Meet the squad of The Kissing Booth 2.

The Kissing Booth 2, or How to Make a Netflix Rom-Com

Dept. of Supererogatory Sequels


Watching the sequel to 2018’s The Kissing Booth, I couldn’t help but feel like there’s an internal document, on some shared drive, somewhere in Los Gatos, that outlines the key elements that need to be in every Netflix rom-com. I feel like every director they hire to make one of these “originals” is presented with this how-to guide.

Now, I haven’t seen this template. I don’t know if it even exists. But if it did (and I’m not saying it does), you might find that it contains the following necessary conditions.

  1. If the film’s protagonist is female, a narrative voiceover is absolutely necessary. The audience needs to be aware of her every thought and all of her motivations at all times.
  1. In YA rom-coms and teen dramedies, the parent/s of the protagonist must be positively delightful. (See: Allison Janney and J.K. Simmons in Juno. Patricia Clarkson and Stanley Tucci in Easy A.)
Check out that Dance Dance chemistry between Elle and Marco.
  1. Single dads should almost always be depicted as sorrowful but not unhappy. They are tragic figures, struggling to cope with the loss of their wives, but deeply supportive of their daughters and sons. The line, “You remind me so much of your mother,” or some version of it, must be included in the third act of your movie.
  1. All male leads must be shirtless and sweaty (or swimming pool wet) at least once.
  1. If this movie is part of a franchise, and the first instalment was overwhelmingly white, please correct this by referring to our ever expanding diversity database. These characters need not affect the overall arc of the story, but they may be included to create the kind of completely contrived conflict that’s necessary for an unnecessary sequel.
  1. Not to belabour the point, but we’d really prefer it if any potential new love interest you introduce be not white. (See: To All the Boys: P.S. I Still Love You.)
Elle and Noah reunite in Boston.
  1. With that in mind, you should ensure that all secondary characters are as diverse as possible. This includes race, religion, and sexual orientation. They don’t need to have backstories. People just like to see themselves represented on screen. (Do try your best to give them all names. Instead of listing a character in the credits simply as, say, “British Beauty,” maybe call her Vivian. Or something.)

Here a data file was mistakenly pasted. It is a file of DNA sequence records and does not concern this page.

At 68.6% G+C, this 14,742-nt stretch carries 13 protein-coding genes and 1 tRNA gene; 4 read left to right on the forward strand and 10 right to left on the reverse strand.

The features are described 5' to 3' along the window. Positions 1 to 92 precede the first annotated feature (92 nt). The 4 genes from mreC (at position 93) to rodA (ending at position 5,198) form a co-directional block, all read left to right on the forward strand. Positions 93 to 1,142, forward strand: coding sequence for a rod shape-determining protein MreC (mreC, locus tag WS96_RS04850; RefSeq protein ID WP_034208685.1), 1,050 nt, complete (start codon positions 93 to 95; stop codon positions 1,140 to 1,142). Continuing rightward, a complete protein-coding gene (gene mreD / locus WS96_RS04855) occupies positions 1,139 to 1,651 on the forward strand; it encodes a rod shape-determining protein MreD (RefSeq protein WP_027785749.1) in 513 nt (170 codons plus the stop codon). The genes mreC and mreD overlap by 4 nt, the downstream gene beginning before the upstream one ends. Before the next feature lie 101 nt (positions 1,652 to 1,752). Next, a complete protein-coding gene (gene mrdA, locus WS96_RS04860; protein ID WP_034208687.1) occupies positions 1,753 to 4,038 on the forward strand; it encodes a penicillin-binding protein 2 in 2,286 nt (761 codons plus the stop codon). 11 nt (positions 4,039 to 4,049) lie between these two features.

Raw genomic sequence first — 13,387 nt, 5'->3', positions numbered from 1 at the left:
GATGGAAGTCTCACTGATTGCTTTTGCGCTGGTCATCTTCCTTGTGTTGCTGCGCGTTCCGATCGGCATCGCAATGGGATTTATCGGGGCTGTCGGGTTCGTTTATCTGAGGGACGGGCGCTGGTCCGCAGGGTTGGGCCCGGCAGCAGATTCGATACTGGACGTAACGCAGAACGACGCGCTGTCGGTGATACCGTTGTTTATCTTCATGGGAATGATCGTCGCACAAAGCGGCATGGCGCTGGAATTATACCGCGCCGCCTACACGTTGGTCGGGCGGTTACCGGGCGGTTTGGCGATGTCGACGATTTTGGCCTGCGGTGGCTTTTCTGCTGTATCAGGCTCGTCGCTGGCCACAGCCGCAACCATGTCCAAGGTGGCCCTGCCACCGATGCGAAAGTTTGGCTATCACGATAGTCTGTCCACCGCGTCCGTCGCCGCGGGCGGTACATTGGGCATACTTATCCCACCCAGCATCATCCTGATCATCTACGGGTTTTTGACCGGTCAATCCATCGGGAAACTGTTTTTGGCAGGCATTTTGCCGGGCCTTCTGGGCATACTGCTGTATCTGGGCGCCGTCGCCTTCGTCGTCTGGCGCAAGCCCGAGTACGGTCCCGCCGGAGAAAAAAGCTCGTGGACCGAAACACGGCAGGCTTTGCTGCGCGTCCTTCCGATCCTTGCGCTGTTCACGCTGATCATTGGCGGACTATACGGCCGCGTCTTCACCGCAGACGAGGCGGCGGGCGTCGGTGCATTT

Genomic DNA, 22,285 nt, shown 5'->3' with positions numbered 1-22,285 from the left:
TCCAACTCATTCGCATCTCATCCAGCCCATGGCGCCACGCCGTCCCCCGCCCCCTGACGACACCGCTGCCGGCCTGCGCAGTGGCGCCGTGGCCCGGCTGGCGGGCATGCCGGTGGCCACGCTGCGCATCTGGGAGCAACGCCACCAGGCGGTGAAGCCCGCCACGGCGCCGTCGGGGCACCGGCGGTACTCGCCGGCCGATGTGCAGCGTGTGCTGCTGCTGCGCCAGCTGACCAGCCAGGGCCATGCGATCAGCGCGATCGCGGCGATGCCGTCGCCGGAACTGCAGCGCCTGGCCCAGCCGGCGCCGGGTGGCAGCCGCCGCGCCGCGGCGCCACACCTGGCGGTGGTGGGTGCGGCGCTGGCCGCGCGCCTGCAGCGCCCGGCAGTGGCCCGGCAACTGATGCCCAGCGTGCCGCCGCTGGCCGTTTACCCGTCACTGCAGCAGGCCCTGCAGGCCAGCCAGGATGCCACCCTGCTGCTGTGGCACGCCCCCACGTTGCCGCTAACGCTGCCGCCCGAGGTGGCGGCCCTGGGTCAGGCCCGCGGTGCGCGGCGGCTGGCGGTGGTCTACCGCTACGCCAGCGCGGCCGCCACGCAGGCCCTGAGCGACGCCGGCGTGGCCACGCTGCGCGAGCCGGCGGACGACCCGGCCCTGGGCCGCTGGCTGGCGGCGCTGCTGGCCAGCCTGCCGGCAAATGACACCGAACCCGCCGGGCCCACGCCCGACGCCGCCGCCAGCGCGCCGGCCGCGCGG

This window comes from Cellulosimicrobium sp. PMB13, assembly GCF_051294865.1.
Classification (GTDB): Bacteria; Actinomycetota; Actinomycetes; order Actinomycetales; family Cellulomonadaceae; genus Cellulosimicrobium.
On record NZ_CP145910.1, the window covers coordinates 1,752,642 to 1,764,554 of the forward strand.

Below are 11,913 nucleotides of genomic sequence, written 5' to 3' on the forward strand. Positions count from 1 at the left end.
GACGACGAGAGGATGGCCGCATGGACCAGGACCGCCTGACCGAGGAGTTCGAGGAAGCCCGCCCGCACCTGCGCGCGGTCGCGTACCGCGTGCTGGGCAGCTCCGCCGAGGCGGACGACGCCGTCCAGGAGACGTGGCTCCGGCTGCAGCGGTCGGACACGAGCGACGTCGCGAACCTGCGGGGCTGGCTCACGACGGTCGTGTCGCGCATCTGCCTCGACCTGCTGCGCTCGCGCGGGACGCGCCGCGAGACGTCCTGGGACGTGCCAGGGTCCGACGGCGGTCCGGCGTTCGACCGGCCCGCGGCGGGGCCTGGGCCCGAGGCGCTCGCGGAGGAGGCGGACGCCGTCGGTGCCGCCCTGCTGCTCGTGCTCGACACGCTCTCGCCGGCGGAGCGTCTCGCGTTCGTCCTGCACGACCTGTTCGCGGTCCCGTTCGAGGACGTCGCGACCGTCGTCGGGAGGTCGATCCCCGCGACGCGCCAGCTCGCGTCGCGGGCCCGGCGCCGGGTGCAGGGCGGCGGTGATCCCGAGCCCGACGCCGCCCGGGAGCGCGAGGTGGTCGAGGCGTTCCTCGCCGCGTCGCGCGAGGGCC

1. That being said, don’t try to be “too” woke. Republicans (and people in the third world) watch movies too.
Elle and Lee be best friends for life!
  1. Don’t forget that you have an enormous archive of movies by Nancy Myers, Howard Deutch, Billy Wilder, Richard Curtis, John Hughes, Norman Jewison, Judd Apatow, Garry Marshall, James L. Brooks, Amy Heckerling, and (of course) Nora Ephron to crib from. You don’t have to cleverly wink at, or even pay loving homage, to them, just rehash the bits you like. They’ve already done all the hard work. You just need to pick the parts that will most likely incite a reaction.
  1. Once you’re done with your final edit of the film, please pass it along to Beth in accounting’s 13-year-old niece who will proceed to set it to her Spotify playlist. We genuinely love the work that you’ve done (or we wouldn’t have hired such a promising up-and-comer like yourself), but Josie (that’s Beth’s niece) really has a great ear for what’s hot right now. And, as you know, there can’t be a single moment in any of these movies that isn’t set to a pop song. (Or an emo Cindi Lauper cover.) How else will the audience know how to feel?
I don't know how this Kissing Booth thing will play out during this time of COVID-19.

The Kissing Booth 2
131 minutes
Director: Vince Marcello
Writer: Vince Marcello and Jay Arnold
Cast: Joey King, Joel Courtney, Jacob Elordi, Maisie Richardson-Sellers, Taylor Perez, and Molly Ringwald

Uma has been reviewing things for most of his life: movies, television shows, books, video games, his mum's cooking, Bahir's fashion sense. He is a firm believer that the answer to most questions can be found within the cinematic canon. In fact, most of what he knows about life he learned from Ace Ventura: Pet Detective. He still hasn't forgiven Christopher Nolan for the travesties that are Interstellar and The Dark Knight Rises.

Previous Story

Doom Patrol Diary: Season 1, Episodes 3 and 4

Elle and Lee be best friends for life!
Next Story

The Kissing Booth 2: A Conversation with Joey King and Joel Courtney

Latest from Movie Reviews

Luca Review

Pixar's latest fish out of water tale, Luca, arrives on Disney+ to